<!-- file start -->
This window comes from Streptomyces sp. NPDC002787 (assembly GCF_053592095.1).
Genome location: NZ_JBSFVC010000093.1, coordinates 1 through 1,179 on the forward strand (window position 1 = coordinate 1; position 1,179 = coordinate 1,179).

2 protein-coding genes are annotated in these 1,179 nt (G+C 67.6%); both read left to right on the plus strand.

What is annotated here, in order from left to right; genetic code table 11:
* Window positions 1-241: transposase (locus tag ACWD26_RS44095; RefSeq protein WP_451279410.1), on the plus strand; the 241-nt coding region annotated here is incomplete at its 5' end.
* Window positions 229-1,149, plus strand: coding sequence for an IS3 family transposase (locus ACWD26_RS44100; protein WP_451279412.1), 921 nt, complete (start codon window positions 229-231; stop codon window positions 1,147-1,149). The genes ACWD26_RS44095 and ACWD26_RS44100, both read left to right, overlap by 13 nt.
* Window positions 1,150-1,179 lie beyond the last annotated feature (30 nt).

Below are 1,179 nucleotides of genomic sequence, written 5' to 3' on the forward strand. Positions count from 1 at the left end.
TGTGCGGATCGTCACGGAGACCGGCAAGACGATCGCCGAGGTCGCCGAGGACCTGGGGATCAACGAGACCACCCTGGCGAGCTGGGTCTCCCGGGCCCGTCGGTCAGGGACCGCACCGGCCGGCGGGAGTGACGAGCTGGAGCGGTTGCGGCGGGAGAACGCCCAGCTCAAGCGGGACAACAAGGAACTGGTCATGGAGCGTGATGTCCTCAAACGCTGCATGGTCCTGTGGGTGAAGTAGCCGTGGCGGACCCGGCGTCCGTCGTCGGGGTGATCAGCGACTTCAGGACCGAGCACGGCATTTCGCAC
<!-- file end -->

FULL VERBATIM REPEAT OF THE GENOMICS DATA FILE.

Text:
This window comes from Streptomyces sp. NPDC002787 (assembly GCF_053592095.1).
Genome location: NZ_JBSFVC010000093.1, coordinates 1 through 1,179 on the forward strand (window position 1 = coordinate 1; position 1,179 = coordinate 1,179).

2 protein-coding genes are annotated in these 1,179 nt (G+C 67.6%); both read left to right on the plus strand.

What is annotated here, in order from left to right; genetic code table 11:
* Window positions 1-241: transposase (locus tag ACWD26_RS44095; RefSeq protein WP_451279410.1), on the plus strand; the 241-nt coding region annotated here is incomplete at its 5' end.
* Window positions 229-1,149, plus strand: coding sequence for an IS3 family transposase (locus ACWD26_RS44100; protein WP_451279412.1), 921 nt, complete (start codon window positions 229-231; stop codon window positions 1,147-1,149). The genes ACWD26_RS44095 and ACWD26_RS44100, both read left to right, overlap by 13 nt.
* Window positions 1,150-1,179 lie beyond the last annotated feature (30 nt).

Below are 1,179 nucleotides of genomic sequence, written 5' to 3' on the forward strand. Positions count from 1 at the left end.
TGTGCGGATCGTCACGGAGACCGGCAAGACGATCGCCGAGGTCGCCGAGGACCTGGGGATCAACGAGACCACCCTGGCGAGCTGGGTCTCCCGGGCCCGTCGGTCAGGGACCGCACCGGCCGGCGGGAGTGACGAGCTGGAGCGGTTGCGGCGGGAGAACGCCCAGCTCAAGCGGGACAACAAGGAACTGGTCATGGAGCGTGATGTCCTCAAACGCTGCATGGTCCTGTGGGTGAAGTAGCCGTGGCGGACCCGGCGTCCGTCGTCGGGGTGATCAGCGACTTCAGGACCGAGCACGGCATTTCGCAC